In the spirit of naming our feelings: Race-based traumatic stress

 

I had the awesome opportunity of facilitating a restorative circle group in our community over the past six weeks with a group of elementary school students. The core goal of restorative circles is to build on the strengths and skills already present among the students and their connections to their broader communities and promote effective communication, problem-solving and ultimately transformative healing.

I noticed I was feeling not quite myself the same day that I was encouraging these students to name and share their feelings. As I continued to drag through my Monday busying myself with work and continued to hit a mental wall around what I wanted to write next or even the purpose of writing anything, it hit me that I needed to engage in the same process that I asked of our kids.

Why am I feeling so unbalanced at this time?

I began to think of our students and the observations of and exchanges with them and with one another over the past several weeks. I continued to observe the scavenger hunt that is finding and identifying our own feelings, let alone what might be causing these feelings.

I listened to expressed desires to relate to our families and community in a more meaningful way. I listened to wishes to be heard and respected as a young person.

I heard more complex themes begin to emerge around identity, skin color and even hair texture as kids attempted to make meaning of the features they see looking back at them in the mirror compared to the features they might favor on loved ones and peers that might not necessarily look like them.

There was an awkward dance during these points in time as we sat with the uncomfortable feelings these experiences and realizations provoked. I noticed the general disconnect from our emotional experience as we discussed these themes.

Our youth wish to be respected, heard, seen and most significantly, valued. Simply for existing rather than as a result of meeting a racist and oppressive societal standard of beauty and behavioral conduct. Yet, we simply cannot find this insight or these words in the midst of the chronic assaults experienced on a day-to-day basis.

Race-based traumatic stress is most simply understood as the black/brown body’s stress response to chronic and ongoing encounters with racism. These encounters are experienced insidiously in everyday conversations and interactions that might have an implicitly biased and/or racial undertone.

They are also as blatantly violent as being the victim of or taking on the vicarious trauma, or trauma experienced by witnessing or even hearing about a triggering event, of racialized harassment, verbal and physical abuse, or police brutality and murders.

More times than not, we are forced to deal with the compounded trauma of these emotional, psychological and physical assaults going completely unchecked and unaddressed. Our body’s stress response can include bouts of depression and anxiety.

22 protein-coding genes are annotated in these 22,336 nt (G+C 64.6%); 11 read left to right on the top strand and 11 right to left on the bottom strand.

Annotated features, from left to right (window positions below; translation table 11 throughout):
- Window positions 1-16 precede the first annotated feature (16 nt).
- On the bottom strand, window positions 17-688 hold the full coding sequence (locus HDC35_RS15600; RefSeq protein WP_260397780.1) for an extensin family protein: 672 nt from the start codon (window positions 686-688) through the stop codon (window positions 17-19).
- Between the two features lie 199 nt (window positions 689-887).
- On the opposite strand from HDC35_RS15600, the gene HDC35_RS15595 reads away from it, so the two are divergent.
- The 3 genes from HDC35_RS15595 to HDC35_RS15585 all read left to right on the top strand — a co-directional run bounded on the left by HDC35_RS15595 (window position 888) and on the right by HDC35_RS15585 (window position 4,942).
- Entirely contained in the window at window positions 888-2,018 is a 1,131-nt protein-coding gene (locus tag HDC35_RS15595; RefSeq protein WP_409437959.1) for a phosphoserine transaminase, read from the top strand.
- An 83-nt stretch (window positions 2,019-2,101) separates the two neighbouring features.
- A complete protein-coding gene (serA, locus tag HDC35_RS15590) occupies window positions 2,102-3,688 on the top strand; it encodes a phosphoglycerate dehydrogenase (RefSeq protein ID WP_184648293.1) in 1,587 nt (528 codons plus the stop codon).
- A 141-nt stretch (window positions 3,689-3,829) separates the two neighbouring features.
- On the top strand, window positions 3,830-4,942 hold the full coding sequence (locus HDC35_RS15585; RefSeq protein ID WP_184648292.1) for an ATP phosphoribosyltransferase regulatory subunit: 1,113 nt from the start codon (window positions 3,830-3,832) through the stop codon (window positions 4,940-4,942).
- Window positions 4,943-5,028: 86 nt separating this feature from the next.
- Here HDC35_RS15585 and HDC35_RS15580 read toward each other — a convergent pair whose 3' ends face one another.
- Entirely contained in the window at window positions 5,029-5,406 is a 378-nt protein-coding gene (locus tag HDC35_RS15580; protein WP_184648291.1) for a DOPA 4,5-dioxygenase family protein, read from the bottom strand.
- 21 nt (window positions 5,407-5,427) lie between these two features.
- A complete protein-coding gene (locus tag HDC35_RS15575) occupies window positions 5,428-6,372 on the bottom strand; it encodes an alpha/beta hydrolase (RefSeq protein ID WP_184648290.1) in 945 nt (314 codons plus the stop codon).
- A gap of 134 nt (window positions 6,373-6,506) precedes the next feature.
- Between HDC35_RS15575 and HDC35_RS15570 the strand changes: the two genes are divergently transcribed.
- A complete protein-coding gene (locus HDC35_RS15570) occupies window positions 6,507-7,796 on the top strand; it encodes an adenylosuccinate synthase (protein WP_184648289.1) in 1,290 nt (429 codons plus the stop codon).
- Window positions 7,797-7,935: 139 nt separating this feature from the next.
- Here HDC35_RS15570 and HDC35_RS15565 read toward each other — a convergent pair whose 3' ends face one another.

Such stress responses can bring up feelings of anger, agitation and even loneliness as we might believe we are the only one affected in this way by such encounters. We might physically begin to feel lethargic and tired or find it hard to concentrate; we might even feel body aches and headaches manifest.

We wonder why our children struggle so much to identify their own feelings and be able to connect triggers and experiences to those feelings. How do we heal if we have no clue what is harming us?

I realize I had reached a tipping point of my own on Monday but was fairly quickly able to make meaning of my experience and put a name to it: race-based traumatic stress. I even have the privilege of releasing through writing about it now.

How do we better understand what is harming us when we consciously and unconsciously are being persuaded to ignore the roots of our trauma and pain? When will we then give ourselves permission as a people and a community to dig up our roots and demand accountability?

Remind your children that they are magic because of their melanin and kinky hair, not in spite of it. Remind your children that they are valued simply because they exist and we see them.

Share your tough encounters with them; do not be surprised if they have their own stories to share. Help them put a name to their experiences and feelings. Remind your children that they are not alone. Remind your children that they have the power within them to demand and move toward change.

Kayla Nembhard

Kayla Nembhard

Kayla Nembhard is a licensed psychotherapist, budding writer and community warrior. Her mission is to use words and narratives or stories through therapeutic practice and simple everyday conversation to remind people of their inherent magic and power to transform not only their individual lives but their communities as well. To contact Nembhard, email knembhar@mail.usf.edu

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